Bara married British-born American film director Charles Brabin in 1921. They honeymooned at The Pines Hotel in Digby, Nova Scotia, Canada, and later purchased a 400-hectare (990-acre) property down the coast from Digby at Harbourville overlooking the Bay of Fundy, eventually building a summer home they called Baranook. They had no children. Bara resided in a villa-style home in Cincinnati, which served as the "honors villa" at Xavier University. Demolition of the home began in July 2011.
In 1936, she appeared on Lux Radio Theatre during a broadcast version of The Thin Man with William Powell and Myrna Loy. She did not appear in the play but instead announced her plans to make a movie comeback, which never materialized. She appeared on radio again in 1939 as a guest on Texaco Star Theatre. These may be the only recordings of her voice ever made.
She is one of the most famous completely silent stars—she never appeared in a sound film, lost or otherwise. A 1937 fire at Fox's nitrate film storage vaults in New Jersey destroyed most of that studio's silent films. Bara made more than 40 films between 1914 and 1926, but complete prints of only six still exist: The Stain (1914), A Fool There Was (1915), East Lynne (1916), The Unchastened Woman (1925), and two short comedies for Hal Roach.
In addition to these, a few of her films remain in fragments, including Cleopatra (just a few seconds of footage), a clip thought to be from The Soul of Buddha, and a few other unidentified clips featured in a French documentary, Theda Bara et William Fox (2001). Most of the clips can be seen in the documentary The Woman with the Hungry Eyes (2006). As to vamping, critics stated that her portrayal of calculating, cold-hearted women was morally instructive to men. Bara responded by saying, "I will continue doing vampires as long as people sin.". Additional footage has been found which shows her behind the scenes on a picture. While the hairstyle has led some to theorize that this may be from The Lure of Ambition, this has not been confirmed.
In 1994, she was honored with her image on a U.S. postage stamp designed by caricaturist Al Hirschfeld. The Fort Lee Film Commission dedicated Main Street and Linwood Avenue in Fort Lee, New Jersey, as "Theda Bara Way" in May 2006 to honor Bara, who made many of her films at the Fox Studio on Linwood and Main.
Over a period of several years, filmmaker and film historian Phillip Dye reconstructed Cleopatra on video. Titled Lost Cleopatra, the full-length feature was created by editing together production-still picture montages combined with the surviving film clip. The script was based on the original scenario with modifications derived from research into censorship reports, reviews of the film, and synopses from period magazines. Dye screened the film at the Hollywood Heritage Museum on February 8, 2017.
|1914||The Stain||Gang moll||Credited as Theodosia Goodman|
|1915||A Fool There Was||The Vampire|
|1915||The Kreutzer Sonata||Celia Friedlander||Lost film|
|1915||The Clemenceau Case||Iza||Lost film|
|1915||The Devil's Daughter||La Gioconda||Lost film|
|1915||Lady Audley's Secret||Helen Talboys||Lost film|
|1915||The Two Orphans||Henriette||Lost film|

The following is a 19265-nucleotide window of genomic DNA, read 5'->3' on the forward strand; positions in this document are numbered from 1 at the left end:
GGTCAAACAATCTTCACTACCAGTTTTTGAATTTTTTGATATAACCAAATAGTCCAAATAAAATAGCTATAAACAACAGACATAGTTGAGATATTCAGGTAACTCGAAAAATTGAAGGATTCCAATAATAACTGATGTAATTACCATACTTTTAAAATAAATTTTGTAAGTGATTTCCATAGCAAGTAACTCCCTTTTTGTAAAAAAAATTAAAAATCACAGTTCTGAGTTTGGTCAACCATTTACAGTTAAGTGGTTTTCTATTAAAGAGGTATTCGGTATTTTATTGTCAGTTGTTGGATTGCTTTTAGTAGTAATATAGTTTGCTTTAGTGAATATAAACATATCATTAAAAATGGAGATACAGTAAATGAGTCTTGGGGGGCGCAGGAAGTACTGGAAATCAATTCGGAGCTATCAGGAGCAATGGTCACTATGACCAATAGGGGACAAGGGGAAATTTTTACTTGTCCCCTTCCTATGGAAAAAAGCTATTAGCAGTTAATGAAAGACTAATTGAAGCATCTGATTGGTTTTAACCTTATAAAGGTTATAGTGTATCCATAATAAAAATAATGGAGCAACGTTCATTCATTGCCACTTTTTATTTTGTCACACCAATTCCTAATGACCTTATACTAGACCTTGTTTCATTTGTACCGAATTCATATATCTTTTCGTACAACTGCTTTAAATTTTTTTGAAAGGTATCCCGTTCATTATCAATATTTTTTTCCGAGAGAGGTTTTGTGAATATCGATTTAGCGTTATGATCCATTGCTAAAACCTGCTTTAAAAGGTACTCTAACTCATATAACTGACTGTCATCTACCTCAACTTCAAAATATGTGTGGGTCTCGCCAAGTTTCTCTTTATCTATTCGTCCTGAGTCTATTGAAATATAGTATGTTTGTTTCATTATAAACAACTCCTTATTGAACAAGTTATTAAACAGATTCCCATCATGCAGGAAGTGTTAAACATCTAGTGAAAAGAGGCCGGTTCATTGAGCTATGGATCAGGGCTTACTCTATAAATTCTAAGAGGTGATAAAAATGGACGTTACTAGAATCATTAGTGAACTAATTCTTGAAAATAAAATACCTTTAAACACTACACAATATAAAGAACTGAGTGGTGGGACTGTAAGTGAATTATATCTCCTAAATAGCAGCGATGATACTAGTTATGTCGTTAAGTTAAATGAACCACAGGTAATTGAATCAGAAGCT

|1915||The Galley Slave||Francesca Brabaut||Lost film|
|1916||The Serpent||Vania Lazar||Lost film|
|1916||Gold and the Woman||Theresa Decordova||Lost film|
|1916||The Eternal Sapho||Laura Bruffins||Lost film|
|1916||East Lynne||Lady Isabel Carlisle|
|1916||Under Two Flags||Cigarette||Lost film|
|1916||Her Double Life||Mary Doone||Lost film|
|1916||Romeo and Juliet||Juliet||Lost film|
|1916||The Vixen||Elsie Drummond||Lost film|
|1917||The Darling of Paris||Esmeralda||Lost film|
|1917||The Tiger Woman||Princess Petrovitch||Lost film|
|1917||Her Greatest Love||Hazel||Lost film|
|1917||Heart and Soul||Jess||Lost film|
|1917||Camille||Marguerite Gauthier||Lost film|
|1917||Cleopatra||Cleopatra||Approximately 20 seconds exist|
|1917||The Rose of Blood||Lisza Tapenka||Lost film|
|1917||Madame Du Barry||Jeanne Vaubernier||Lost film|
|1918||The Forbidden Path||Mary Lynde||Lost film|
|1918||The Soul of Buddha||Priestess||Story, Lost film|
|1918||Under the Yoke||Maria Valverda||Lost film|
|1918||When a Woman Sins||Lilian Marchard / Poppea||Lost film|
|1918||The She-Devil||Lorette||Lost film|
|1919||The Light||Blanchette Dumond, aka Madame Lefresne||Lost film|
|1919||When Men Desire||Marie Lohr||Lost film|
|1919||The Siren's Song||Marie Bernais||Lost film|
|1919||A Woman There Was||Princess Zara||Lost film|
|1919||Kathleen Mavourneen||Kathleen Cavanagh||Lost film|
|1919||La Belle Russe||Fleurett Sackton/La Belle Russe||Lost film|
|1919||The Lure of Ambition||Olga Dolan||Lost film; 82-second outtake does exist|
|1925||The Unchastened Woman||Caroline Knollys|
|1926||Madame Mystery||Madame Mysterieux||Short film|
|1926||45 Minutes from Hollywood||Herself||Short film|
Bara was one of three actresses (Pola Negri and Mae Murray were the others) whose eyes were combined to form the Chicago International Film Festival's logo, a stark, black and white close up of the composite eyes set as repeated frames in a strip of film.
The International Times' logo is a black-and-white image of Theda Bara. The founders' intention had been to use an image of actress Clara Bow, 1920s "It girl", but a picture of Theda Bara was used by accident and, once deployed, not changed.
In June 1996, two biographies of Bara were released: Ron Genini's Theda Bara: A Biography (McFarland) and Eve Golden's Vamp (Emprise). In October 2005 TimeLine Films of Culver City premiered a film biography, Theda Bara: The Woman With the Hungry Eyes.
Bara has also been the subject of several works of fiction, including In Theda Bara's Tent by Diana Altman, The Director's Cut: A Theda Bara Mystery by Christopher DiGrazia and the play Theda Bara and the Frontier Rabbi by Bob Johnston.